If you haven’t heard that house prices in Toronto and Vancouver are going insane, welcome back from under the rock where you were hiding.
But what you may not know is that much of the rest of Canada is seeing a very different situation, one where price growth has halted and sales are stagnant.
National Bank economist Marc Pinsonneault broke down data from the Teranet house price index to separate the Toronto and Vancouver areas from the rest of the country, and found that, in the rest of the country, prices are falling on average.
Strip away Toronto/Hamilton and Vancouver/Victoria, and house prices are falling in Canada. (Chart: National Bank Financial)
“The dichotomy continues on the Canadian home resale market,” Pinsonneault wrote Tuesday. The “massive gains” in Toronto and Vancouver “contrast sharply with other regions,” he added.
Pinsonneault noted that four of the 11 major cities tracked by the Teranet index have shown price declines over the past year. Here are the four cities where the housing market is tanking.
House price change in past year: -3.61%
Home sales change in past year: +1%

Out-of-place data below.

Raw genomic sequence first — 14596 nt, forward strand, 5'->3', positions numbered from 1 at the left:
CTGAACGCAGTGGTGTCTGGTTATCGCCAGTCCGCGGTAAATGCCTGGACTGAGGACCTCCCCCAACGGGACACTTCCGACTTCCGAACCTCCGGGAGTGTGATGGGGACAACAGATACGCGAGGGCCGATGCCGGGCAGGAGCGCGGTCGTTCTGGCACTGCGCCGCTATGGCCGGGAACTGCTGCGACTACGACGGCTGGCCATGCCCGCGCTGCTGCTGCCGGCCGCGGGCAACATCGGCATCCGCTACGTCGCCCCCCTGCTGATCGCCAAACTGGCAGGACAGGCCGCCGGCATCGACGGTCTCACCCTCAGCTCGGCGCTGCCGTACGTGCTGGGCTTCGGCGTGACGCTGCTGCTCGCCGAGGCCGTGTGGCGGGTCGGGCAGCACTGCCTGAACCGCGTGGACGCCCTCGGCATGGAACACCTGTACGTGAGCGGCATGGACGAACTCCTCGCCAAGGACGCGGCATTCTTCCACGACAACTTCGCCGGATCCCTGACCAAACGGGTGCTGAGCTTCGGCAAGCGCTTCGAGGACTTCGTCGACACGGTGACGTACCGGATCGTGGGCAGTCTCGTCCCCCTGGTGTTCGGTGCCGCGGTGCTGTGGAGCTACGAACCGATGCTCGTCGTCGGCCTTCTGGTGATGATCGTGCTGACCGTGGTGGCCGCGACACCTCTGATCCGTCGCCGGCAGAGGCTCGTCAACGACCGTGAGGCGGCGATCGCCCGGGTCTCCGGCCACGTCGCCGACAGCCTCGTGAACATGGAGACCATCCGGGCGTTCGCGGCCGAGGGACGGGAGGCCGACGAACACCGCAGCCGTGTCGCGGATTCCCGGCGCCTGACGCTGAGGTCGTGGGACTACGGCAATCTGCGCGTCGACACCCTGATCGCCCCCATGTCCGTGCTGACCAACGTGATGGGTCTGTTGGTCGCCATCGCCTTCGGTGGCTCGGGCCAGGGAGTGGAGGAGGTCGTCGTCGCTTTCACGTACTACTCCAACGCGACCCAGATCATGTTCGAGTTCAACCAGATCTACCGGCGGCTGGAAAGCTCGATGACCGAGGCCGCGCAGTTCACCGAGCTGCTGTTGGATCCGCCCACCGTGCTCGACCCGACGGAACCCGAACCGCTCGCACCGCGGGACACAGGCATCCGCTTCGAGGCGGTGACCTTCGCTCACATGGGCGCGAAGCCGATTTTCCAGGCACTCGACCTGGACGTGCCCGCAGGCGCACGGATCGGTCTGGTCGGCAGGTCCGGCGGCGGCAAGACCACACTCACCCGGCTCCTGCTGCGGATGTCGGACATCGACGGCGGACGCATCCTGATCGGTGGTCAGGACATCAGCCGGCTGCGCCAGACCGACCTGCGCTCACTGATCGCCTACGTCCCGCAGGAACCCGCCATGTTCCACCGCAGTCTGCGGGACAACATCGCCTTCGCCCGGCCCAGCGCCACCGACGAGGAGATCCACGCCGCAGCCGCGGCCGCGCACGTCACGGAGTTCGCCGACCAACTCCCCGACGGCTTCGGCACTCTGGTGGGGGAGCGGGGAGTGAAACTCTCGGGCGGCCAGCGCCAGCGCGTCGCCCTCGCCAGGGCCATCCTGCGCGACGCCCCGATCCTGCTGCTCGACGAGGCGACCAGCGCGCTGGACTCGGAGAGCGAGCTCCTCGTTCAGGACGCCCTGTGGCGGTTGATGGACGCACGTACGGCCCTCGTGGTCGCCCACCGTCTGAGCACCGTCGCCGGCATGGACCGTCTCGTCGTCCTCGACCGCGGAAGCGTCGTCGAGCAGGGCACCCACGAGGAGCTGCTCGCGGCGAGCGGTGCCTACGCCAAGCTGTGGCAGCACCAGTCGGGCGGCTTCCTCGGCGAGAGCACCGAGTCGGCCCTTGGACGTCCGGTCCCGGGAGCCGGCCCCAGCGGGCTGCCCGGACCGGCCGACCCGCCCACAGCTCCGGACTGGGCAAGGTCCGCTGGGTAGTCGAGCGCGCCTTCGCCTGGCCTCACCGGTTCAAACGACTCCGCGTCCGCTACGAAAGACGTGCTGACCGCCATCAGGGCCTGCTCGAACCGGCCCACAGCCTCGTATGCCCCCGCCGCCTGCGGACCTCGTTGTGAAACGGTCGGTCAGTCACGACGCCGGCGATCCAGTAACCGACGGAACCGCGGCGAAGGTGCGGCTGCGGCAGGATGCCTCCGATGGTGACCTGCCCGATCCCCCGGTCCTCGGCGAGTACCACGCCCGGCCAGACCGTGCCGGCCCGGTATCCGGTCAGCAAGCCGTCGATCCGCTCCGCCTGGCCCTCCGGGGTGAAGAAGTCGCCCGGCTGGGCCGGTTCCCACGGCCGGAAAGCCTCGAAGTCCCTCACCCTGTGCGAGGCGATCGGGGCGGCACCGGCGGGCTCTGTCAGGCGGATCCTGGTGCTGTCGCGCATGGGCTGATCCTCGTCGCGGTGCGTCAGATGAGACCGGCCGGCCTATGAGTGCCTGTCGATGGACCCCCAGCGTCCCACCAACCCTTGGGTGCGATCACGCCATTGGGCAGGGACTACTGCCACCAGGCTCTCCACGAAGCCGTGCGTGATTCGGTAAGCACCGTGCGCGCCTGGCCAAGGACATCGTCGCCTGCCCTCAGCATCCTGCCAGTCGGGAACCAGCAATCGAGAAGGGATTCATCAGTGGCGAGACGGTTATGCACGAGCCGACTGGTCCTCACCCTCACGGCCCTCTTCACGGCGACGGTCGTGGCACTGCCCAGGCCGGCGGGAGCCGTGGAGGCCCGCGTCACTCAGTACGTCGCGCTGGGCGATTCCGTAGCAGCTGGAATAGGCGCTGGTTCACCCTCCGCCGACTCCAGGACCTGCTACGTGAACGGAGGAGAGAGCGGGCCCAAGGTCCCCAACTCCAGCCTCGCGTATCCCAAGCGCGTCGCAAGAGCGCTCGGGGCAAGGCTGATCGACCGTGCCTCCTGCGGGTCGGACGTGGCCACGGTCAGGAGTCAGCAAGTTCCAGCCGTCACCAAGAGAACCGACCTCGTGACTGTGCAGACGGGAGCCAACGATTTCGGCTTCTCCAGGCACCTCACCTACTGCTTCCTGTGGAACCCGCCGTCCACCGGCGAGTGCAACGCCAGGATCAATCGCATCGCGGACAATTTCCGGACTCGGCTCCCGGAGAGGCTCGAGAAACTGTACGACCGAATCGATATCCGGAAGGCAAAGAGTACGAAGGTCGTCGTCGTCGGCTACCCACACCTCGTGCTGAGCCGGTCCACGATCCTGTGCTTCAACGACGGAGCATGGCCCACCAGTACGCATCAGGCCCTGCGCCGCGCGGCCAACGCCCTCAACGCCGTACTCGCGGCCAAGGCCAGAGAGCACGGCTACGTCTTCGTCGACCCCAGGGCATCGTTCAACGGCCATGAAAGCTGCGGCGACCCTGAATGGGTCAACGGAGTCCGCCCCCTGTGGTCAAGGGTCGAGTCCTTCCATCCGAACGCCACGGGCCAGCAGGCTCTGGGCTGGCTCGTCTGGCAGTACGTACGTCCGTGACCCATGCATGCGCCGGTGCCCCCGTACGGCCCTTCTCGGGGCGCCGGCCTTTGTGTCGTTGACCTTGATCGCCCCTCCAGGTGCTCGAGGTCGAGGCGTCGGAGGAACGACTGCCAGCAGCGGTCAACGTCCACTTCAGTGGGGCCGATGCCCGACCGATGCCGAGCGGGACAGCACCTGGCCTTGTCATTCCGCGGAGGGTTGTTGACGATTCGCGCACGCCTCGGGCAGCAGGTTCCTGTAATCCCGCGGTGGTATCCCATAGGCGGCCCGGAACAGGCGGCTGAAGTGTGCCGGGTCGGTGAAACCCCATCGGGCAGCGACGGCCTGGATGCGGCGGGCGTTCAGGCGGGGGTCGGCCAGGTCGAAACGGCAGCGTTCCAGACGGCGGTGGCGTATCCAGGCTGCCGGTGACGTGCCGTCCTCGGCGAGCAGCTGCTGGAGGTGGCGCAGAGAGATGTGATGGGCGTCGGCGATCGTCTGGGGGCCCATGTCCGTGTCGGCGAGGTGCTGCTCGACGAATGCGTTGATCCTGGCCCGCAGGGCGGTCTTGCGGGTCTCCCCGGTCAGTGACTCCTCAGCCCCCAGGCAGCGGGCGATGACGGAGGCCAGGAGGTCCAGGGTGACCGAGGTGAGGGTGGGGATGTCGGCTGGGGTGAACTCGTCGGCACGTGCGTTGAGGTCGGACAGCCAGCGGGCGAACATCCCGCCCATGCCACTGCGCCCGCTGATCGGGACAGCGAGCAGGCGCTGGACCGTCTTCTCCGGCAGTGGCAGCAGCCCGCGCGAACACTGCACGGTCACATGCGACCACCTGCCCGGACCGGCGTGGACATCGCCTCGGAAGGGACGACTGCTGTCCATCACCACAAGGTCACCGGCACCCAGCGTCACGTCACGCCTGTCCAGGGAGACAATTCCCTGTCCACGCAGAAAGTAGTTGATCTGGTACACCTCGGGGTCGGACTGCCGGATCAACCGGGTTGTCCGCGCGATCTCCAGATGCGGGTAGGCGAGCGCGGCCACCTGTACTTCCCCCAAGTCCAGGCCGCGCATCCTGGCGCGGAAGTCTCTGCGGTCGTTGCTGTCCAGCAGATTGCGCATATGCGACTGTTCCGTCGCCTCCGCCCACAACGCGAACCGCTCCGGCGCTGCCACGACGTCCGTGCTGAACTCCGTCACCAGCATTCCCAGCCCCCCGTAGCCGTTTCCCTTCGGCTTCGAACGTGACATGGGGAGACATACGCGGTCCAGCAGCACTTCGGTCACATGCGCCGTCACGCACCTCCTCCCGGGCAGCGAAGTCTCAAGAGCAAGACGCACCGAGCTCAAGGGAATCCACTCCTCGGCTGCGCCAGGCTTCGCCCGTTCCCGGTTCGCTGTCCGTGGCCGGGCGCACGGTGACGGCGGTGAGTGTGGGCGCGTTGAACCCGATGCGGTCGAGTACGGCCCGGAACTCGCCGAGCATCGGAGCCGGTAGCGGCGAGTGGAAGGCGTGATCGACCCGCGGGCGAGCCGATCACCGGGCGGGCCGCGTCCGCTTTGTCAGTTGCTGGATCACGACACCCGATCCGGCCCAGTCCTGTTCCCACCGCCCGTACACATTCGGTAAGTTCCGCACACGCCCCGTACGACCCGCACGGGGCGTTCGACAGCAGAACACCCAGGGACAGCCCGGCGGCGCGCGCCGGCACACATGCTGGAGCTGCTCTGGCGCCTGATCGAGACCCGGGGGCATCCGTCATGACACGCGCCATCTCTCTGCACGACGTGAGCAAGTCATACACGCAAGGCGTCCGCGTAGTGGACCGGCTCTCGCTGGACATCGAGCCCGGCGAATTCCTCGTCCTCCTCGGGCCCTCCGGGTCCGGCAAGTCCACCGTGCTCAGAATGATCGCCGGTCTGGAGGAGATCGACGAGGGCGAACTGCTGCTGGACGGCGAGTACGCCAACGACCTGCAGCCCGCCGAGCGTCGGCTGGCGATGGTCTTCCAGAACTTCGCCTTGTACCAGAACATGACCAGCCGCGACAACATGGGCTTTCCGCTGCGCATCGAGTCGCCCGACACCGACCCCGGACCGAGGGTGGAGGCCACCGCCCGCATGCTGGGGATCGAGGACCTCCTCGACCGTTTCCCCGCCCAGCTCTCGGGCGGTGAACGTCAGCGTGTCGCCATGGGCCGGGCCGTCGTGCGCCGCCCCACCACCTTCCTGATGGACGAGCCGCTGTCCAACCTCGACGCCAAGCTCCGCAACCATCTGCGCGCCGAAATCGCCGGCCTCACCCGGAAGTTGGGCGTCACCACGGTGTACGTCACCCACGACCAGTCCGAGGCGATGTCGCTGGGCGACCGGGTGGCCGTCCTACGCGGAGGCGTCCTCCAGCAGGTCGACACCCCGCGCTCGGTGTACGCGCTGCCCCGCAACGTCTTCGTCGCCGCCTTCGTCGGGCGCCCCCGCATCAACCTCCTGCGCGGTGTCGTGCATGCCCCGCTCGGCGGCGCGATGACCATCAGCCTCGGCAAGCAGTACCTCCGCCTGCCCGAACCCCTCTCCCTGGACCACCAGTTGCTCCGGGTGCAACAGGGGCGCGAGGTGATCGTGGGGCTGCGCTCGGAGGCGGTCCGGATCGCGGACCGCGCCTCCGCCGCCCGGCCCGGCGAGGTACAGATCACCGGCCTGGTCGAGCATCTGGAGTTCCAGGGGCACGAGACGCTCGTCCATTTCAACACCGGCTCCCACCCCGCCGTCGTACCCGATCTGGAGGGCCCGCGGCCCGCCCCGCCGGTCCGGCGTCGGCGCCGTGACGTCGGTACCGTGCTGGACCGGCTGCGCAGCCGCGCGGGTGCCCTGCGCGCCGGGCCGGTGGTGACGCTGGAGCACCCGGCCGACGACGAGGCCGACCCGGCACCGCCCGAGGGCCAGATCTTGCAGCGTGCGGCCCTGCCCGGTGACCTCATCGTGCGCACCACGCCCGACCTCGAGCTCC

Sales are stable in Quebec City’s housing market, but there was a steep, seven-per-cent drop in condo prices in the first quarter of this year, pulling down the average house price.
Halifax, N.S. (sort of)
House price change in past year: -4.67%
Home sales change in past year: +19%
This one deserves a “sort of” qualifier because, despite prices falling nearly 5 per cent in a year, there’s been a solid 19-per-cent increase in home sales.
House price change in past year: -0.22%
Home sales change in past year: -12.03%
Despite the continuing decline in home sales in Calgary, prices are holding up relatively well, barely down in the past year. Some have suggested that foreign buyers of real estate are helping to prop up Calgary house prices, despite the oil price collapse.
House price change in past year: -1.67%
Home sales change in past year: +3.8%
Even though prices are down over the past year, sales are actually up almost 4 per cent, including an 18-per-cent spike in sales just in May, suggesting the worst may be over for Edmonton’s housing market.
*Home price data is from the Teranet house price index. Sales data is from local real estate boards.